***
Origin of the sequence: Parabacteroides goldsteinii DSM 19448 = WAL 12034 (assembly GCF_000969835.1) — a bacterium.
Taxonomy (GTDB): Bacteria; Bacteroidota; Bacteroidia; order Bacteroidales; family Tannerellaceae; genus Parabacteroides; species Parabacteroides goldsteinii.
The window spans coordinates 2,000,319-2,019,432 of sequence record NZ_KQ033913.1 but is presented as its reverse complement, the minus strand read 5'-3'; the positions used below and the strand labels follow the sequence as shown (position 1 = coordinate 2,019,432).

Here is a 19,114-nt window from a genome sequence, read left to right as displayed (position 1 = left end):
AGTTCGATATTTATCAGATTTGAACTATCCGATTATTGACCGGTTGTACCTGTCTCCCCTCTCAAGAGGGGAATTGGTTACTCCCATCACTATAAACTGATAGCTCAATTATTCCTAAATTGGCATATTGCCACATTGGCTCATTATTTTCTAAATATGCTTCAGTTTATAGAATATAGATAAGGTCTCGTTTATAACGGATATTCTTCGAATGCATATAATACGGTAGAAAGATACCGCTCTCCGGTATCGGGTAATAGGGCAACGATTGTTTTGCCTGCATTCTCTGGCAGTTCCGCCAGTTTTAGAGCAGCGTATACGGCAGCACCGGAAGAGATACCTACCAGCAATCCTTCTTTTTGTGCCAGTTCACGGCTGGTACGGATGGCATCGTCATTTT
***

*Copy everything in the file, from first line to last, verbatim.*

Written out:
Origin of the sequence: Parabacteroides goldsteinii DSM 19448 = WAL 12034 (assembly GCF_000969835.1) — a bacterium.
Taxonomy (GTDB): Bacteria; Bacteroidota; Bacteroidia; order Bacteroidales; family Tannerellaceae; genus Parabacteroides; species Parabacteroides goldsteinii.
The window spans coordinates 2,000,319-2,019,432 of sequence record NZ_KQ033913.1 but is presented as its reverse complement, the minus strand read 5'-3'; the positions used below and the strand labels follow the sequence as shown (position 1 = coordinate 2,019,432).

Here is a 19,114-nt window from a genome sequence, read left to right as displayed (position 1 = left end):
AGTTCGATATTTATCAGATTTGAACTATCCGATTATTGACCGGTTGTACCTGTCTCCCCTCTCAAGAGGGGAATTGGTTACTCCCATCACTATAAACTGATAGCTCAATTATTCCTAAATTGGCATATTGCCACATTGGCTCATTATTTTCTAAATATGCTTCAGTTTATAGAATATAGATAAGGTCTCGTTTATAACGGATATTCTTCGAATGCATATAATACGGTAGAAAGATACCGCTCTCCGGTATCGGGTAATAGGGCAACGATTGTTTTGCCTGCATTCTCTGGCAGTTCCGCCAGTTTTAGAGCAGCGTATACGGCAGCACCGGAAGAGATACCTACCAGCAATCCTTCTTTTTGTGCCAGTTCACGGCTGGTACGGATGGCATCGTCATTTT